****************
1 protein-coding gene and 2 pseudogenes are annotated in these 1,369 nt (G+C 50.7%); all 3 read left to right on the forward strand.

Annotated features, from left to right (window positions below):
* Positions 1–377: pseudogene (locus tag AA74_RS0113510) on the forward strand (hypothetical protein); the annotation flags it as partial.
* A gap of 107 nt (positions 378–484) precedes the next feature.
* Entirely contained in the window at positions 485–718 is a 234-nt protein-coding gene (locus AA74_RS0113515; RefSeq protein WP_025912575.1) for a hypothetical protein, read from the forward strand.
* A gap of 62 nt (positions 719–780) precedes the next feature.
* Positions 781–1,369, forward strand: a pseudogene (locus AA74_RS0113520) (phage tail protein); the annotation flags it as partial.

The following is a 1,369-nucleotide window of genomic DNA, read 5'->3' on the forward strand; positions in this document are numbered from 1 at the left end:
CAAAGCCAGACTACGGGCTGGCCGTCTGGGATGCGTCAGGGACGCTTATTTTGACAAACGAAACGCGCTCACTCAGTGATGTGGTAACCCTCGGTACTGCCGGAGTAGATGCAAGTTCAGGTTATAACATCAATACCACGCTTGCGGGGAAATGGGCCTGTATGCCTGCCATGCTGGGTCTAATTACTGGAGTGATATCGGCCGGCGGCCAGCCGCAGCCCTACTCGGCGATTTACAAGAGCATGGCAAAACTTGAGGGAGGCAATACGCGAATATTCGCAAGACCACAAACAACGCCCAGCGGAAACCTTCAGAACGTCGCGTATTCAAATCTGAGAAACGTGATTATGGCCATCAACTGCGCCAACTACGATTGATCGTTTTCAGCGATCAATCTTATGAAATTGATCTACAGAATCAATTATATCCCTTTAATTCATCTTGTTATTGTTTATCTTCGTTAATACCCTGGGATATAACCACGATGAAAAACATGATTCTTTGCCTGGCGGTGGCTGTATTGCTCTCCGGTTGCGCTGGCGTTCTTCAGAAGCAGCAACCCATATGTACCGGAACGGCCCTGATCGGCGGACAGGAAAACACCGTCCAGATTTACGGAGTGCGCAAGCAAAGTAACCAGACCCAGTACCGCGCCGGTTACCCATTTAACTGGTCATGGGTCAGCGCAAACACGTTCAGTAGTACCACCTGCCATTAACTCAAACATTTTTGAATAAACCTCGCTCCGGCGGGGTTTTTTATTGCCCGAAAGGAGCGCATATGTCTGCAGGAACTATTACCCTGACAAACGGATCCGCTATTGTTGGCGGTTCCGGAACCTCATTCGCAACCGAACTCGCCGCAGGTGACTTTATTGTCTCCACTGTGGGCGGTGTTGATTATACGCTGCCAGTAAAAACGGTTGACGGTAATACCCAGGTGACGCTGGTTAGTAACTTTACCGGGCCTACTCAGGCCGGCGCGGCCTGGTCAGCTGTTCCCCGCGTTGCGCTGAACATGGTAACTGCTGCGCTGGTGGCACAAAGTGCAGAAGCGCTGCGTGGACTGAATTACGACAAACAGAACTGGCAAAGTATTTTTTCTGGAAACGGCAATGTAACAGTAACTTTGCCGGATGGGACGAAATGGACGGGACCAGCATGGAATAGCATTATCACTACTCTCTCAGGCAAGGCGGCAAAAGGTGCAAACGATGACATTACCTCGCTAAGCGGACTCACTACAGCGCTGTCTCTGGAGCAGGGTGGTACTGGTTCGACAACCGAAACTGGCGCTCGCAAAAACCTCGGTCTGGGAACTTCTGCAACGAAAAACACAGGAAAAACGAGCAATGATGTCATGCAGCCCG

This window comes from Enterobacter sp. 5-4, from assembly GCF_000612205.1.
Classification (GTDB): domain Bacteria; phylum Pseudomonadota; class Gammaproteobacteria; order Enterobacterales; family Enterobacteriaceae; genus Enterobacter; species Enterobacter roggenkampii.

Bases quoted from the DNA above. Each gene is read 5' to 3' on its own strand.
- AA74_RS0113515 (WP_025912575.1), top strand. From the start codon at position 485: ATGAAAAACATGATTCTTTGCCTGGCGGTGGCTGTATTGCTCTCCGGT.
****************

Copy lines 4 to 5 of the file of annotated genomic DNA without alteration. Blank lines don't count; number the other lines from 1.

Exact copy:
* A gap of 107 nt (positions 378–484) precedes the next feature.
* Entirely contained in the window at positions 485–718 is a 234-nt protein-coding gene (locus AA74_RS0113515; RefSeq protein WP_025912575.1) for a hypothetical protein, read from the forward strand.